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he remembers it will? yl he just played with fire with an instagram post. breaking news. three explosive devices. we'll have details ahead. acrossy bring financial stress to work. if you're stressed out financially at home, you're going to be too worried to be able to do a good job. i want to be able to offer all of the benefits that keep them satisfied. it is the people that is really the only asset that you have. put your employees on a path to financial wellness with prudential. bring your challenges.
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the house democrats' investigation into the president's ties to russia just got a lot more interesting. house intel chairman adam schiff has hired daniel goldman, a former u.s. attorney in the southern district of new york who is well versed in russian organized crime to spearhead the committee's investigation. we have elliott williams with us. he is a former deputy assistant ag at the doj and former counsel
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to the senate judiciary committee and cnn political correspondent sara murray with us as well. what does this hire signal to you, elliott? >> i know dan. that is a top prosecutor and a great lawyer with a long history of building investigations. so it's clear this is not just some partisan hit job, daniel is not a hack or anything like that, is that they want to get to the truth. if the public can believe that these investigations are a quest for truth and not a partisan hit job, then they'll succeed. >> his background in russian organized crime, why is that significant to note? >> because it's very hard to get information out of foreign countries. it's very hard -- investigations are hard to build as a general matter. russia is a particularly thorny place because you're dealing with mutual treaties and all kinds of things like that that complicate prosecution. so i think it's very hard to get someone -- not tied to russia but who knows how to investigate in russia. i wouldn't get into the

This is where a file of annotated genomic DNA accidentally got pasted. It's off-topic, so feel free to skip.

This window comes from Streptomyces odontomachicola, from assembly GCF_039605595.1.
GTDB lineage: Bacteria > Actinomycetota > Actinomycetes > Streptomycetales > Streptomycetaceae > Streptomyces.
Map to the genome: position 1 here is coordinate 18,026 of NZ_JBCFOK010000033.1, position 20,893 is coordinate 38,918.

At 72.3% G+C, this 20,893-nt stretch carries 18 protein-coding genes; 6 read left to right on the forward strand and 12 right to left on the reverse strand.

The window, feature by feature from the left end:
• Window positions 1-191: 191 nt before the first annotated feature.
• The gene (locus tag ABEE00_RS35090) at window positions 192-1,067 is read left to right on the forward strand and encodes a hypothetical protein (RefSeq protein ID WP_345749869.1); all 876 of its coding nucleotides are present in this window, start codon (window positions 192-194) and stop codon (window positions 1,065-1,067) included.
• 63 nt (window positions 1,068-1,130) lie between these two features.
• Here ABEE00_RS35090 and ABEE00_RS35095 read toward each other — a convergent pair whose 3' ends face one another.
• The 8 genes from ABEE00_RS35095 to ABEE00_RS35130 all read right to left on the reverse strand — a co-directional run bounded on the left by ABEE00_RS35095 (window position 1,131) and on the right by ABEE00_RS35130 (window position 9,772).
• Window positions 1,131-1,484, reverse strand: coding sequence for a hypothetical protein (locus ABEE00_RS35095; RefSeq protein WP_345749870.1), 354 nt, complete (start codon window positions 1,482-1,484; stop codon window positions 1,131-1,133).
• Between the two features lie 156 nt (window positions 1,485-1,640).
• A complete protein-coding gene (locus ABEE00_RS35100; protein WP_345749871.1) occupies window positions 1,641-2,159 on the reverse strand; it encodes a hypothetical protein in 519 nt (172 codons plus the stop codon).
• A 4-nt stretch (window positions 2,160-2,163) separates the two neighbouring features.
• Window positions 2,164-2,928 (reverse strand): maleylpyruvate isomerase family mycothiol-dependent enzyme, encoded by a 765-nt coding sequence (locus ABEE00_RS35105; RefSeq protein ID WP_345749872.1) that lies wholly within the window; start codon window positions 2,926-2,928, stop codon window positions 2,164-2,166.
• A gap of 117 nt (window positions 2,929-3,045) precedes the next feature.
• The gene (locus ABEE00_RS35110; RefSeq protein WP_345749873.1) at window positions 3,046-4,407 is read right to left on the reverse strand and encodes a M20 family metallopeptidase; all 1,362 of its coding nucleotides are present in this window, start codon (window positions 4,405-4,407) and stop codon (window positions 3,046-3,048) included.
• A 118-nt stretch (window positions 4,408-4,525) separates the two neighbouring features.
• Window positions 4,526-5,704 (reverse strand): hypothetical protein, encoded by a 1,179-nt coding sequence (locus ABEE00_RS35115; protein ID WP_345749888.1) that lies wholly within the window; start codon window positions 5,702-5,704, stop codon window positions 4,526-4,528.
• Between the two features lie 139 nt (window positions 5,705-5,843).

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conspiracy theory zone and the mere fact they're hiring daniel is a sign they're going after the president for collusion or anything like that, it's just that knowing the background of what you're investigating is a very important step in the investigative process. >> so the special counsel counsel, sara, actually notified the judge that roger stone may have violated what is now a very strict gag order in his case. the instagram post that he put up is interesting and what his spokesman took down. >> they notifi this also includes a book release, right? >> yes, they didn't notify about the book release. it's pretty clear by his post that roger stone thinks he can tow the line and get away with some of these antics. we'll see what the judge thinks.
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she has not weighed in on what's going on with roger's book release, this latest post. they just said, hey, just want you to know that this is out here. >> why do they want the judge to know? >> they don't want roger out there tainting a possible jury pool. they don't want him tainting the way the case looks by saying he was framed. that suggests this is an entirely made-up case, and that's not where you're having that argument. you might want to have that fight politically but this is now a court case and you have to have that fight in the courtroom. >> what's he thinking? when you look at someone like this, a defendant like this doing this kind of -- not just once, twice, and then there's the book -- what do you think? >> it's staggeringly poor judgment. i think about my five-year-old where really it's about testing the limits of what you can get away with, which is what little kids do. that's what he's doing. the difference is the person he's testing can hold him in contempt of court, can put him in jail --